I’m sure you’re palpitating like all get-out to get the skinny on Gao
Xingjian. Who is he? Why this year’s pick for the Nobel Prize in
literature, of course. Now, one possible reason you haven’t found his
works at your local Barnes and Noble may be his only work published in
English to date is by the Chinese University Press in Hong Kong.

“The Other Shore” is a collection of Gao Xingjian’s plays. For Gao
is more playwright than novelist, although he has a couple of esteemed
novels to his credit as well. According to the dust jacket blurb, Gao,
born and educated in China, is hailed as “the leading Chinese dramatist
of our time.” Having studied French literature at the Beijing Foreign
Languages Institute led him into playwriting, impelling him into drama
— experimental drama, shades of Beckett, Ionesco, Arrabal and the like.

In no time he’d touched off a wave of experimental drama in China,
which did not exactly win him over to the hearts of the Communist
Party. Indeed, the Party denounced him for “spiritual pollution,” a
charge not to be taken lightly. By 1987, he’d settled in France and was
busily writing away in Chinese and now French. The French duly honored
by his flattering attention to their contemporary culture, promptly made
him a Chevalier de l’Ordre des Arts et des Lettres in 1992.

Samuel Beckett, the “Waiting for Godot” man, is one thing. His
writing has a mordant, black wit and a sensibility that cuts through the
absurdist nature of the material. But Gao — some of his work
commissioned by small provincial French theatre groups — in “The Other
Shore” reads more like a parody of the French models than the real

To be fair, perhaps, you’ve got to realize these plays, and their
introduction, have been translated by one Gilbert C.F. Fong, an
associate professor at the Department of Translation of the Chinese
University of Hong Kong. Whether Mr. Fong is translating from either
Chinese or French, the result leaves something to be desired, as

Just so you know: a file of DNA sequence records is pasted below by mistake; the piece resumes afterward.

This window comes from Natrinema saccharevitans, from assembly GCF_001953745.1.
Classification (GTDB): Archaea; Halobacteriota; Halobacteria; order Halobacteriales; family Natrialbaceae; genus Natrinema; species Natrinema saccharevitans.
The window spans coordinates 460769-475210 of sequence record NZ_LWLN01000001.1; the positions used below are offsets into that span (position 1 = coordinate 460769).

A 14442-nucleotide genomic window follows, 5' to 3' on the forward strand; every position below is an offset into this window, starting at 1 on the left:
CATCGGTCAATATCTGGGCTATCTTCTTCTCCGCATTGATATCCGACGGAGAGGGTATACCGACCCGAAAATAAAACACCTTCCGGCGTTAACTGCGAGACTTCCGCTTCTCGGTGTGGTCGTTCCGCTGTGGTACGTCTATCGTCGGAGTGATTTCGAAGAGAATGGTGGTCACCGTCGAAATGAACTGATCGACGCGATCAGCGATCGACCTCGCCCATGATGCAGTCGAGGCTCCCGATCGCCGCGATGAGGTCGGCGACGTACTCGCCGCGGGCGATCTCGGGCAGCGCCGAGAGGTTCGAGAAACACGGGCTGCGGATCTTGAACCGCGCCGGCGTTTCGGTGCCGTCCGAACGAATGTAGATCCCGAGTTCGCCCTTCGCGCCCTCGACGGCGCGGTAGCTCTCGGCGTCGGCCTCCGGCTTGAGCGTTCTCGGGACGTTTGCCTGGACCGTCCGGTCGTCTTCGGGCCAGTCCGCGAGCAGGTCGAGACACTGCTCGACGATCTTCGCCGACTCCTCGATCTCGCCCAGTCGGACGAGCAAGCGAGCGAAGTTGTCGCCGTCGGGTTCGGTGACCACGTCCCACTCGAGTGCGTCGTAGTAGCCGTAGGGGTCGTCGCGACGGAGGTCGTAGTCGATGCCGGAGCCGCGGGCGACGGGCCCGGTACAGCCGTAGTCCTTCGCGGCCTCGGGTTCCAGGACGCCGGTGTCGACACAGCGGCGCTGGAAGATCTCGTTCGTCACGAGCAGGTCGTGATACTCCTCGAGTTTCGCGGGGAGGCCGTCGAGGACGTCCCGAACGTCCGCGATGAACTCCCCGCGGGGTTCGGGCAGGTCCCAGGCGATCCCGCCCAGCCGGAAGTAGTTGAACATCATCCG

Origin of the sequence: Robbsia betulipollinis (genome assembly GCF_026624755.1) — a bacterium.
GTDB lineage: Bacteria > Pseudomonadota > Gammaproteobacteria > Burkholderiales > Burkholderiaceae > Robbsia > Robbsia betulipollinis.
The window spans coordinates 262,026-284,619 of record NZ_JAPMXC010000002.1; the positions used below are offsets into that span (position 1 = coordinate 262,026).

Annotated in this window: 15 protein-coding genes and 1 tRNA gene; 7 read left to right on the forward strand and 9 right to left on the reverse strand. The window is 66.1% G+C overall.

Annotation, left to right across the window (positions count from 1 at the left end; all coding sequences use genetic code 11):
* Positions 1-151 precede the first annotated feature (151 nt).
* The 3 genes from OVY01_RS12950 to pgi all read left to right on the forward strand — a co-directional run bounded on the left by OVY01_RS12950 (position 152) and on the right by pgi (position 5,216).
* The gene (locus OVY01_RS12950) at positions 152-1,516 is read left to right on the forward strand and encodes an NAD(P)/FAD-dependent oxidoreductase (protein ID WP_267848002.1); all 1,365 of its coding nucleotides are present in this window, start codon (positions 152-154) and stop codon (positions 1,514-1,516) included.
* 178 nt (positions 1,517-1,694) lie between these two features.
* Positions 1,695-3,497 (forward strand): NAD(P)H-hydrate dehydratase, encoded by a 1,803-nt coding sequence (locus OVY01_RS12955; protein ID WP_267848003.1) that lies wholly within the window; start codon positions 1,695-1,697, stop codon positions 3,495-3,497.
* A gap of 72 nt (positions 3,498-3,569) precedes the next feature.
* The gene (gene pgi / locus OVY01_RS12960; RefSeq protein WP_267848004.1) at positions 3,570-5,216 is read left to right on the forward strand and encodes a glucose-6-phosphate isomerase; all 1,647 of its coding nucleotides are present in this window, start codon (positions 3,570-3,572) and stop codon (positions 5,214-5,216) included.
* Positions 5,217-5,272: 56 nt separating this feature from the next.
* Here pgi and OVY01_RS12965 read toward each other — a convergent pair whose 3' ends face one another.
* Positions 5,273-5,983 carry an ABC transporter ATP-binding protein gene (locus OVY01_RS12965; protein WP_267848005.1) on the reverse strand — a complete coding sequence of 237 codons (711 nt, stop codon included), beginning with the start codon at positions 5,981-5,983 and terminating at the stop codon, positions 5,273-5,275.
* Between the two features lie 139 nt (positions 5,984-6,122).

witnessed in this exchange from “Between Life and Death,” written
against the background of the 1989 Tiananmen incident. On a bare stage,
a Buddhist nun cuts open her stomach, “then offers her intestines on a

The character identified only as “Woman,” speaks: “She says she must
cleanse the intestine, this big mess of filth and blood. How can they
be cleansed? After all, they are so bloody and filthy! She says she
must cleanse them whether or not they can or can’t be cleansed. She
knows there’s no way she can make them clean but why does she still
insist on cleansing them?” Why indeed, you may well ask.

And how about the last scene from the eponymous “The Other Shore?”:
“This kitten is so cute. / I think I’ve seen you somewhere. / I have a
sweet tooth, and I’m also a sucker for sour milk. / Your hair looks so
nice, is it real? / (The sound of a baby crying) Sweetie, oh, sorry, I
forgot to change your diapers! / (The sound of a car engine starting.)
How are you going to get back? It’s so bad, what kind of stupid play is
this anyway? Are you doing anything tomorrow? Shall we have dinner

Ah, how the years ripple back. I feel myself sitting once again in
one of those tiny Left Bank theatres in my black turtleneck sweater and
jeans, surrounded by scroungy young French folk going into ecstasies
about how wonderful this presentation of meaninglessness is. Actually,
come to think of it, I long instead to be back in the small Beijing
theatre seeing a performance of “The Monkey King” performed by remnants
of the Beijing Opera Company.

I suppose this kind of drama might seem like pretty hot stuff to the
Chinese, who’ve been kept out of touch with Western theatre for the last
half-century. But how about that Nobel Prize committee on literature?
Did they find Gao’s work the latest thing in cat’s pajamas just because
the French, those long self-proclaimed arbiters of literary taste, have
consecrated it? It’s all most mysterious. Come to think of it, though,
those Swedes have awarded some pretty strange authors for their literary
contributions to mankind. I mean, remember how they gave the prize for
literature to Pearl Buck, she of “The Good Earth,” once upon a time.

You want some additional fill on Gao Xingian? Go to his name on

but be warned — most of the material comes from the dust jacket of “The Other Shore.” If you want a really good read from a contemporary Chinese author, check out Ha Jin also on amazon.com. “Waiting,” newly in paperback, won the National Book Prize this year. And a collection of short stories — “The Bridegroom” — is fresh out in bookstores. Moving, funny, truly informative about China yesterday and today and well worth your time.

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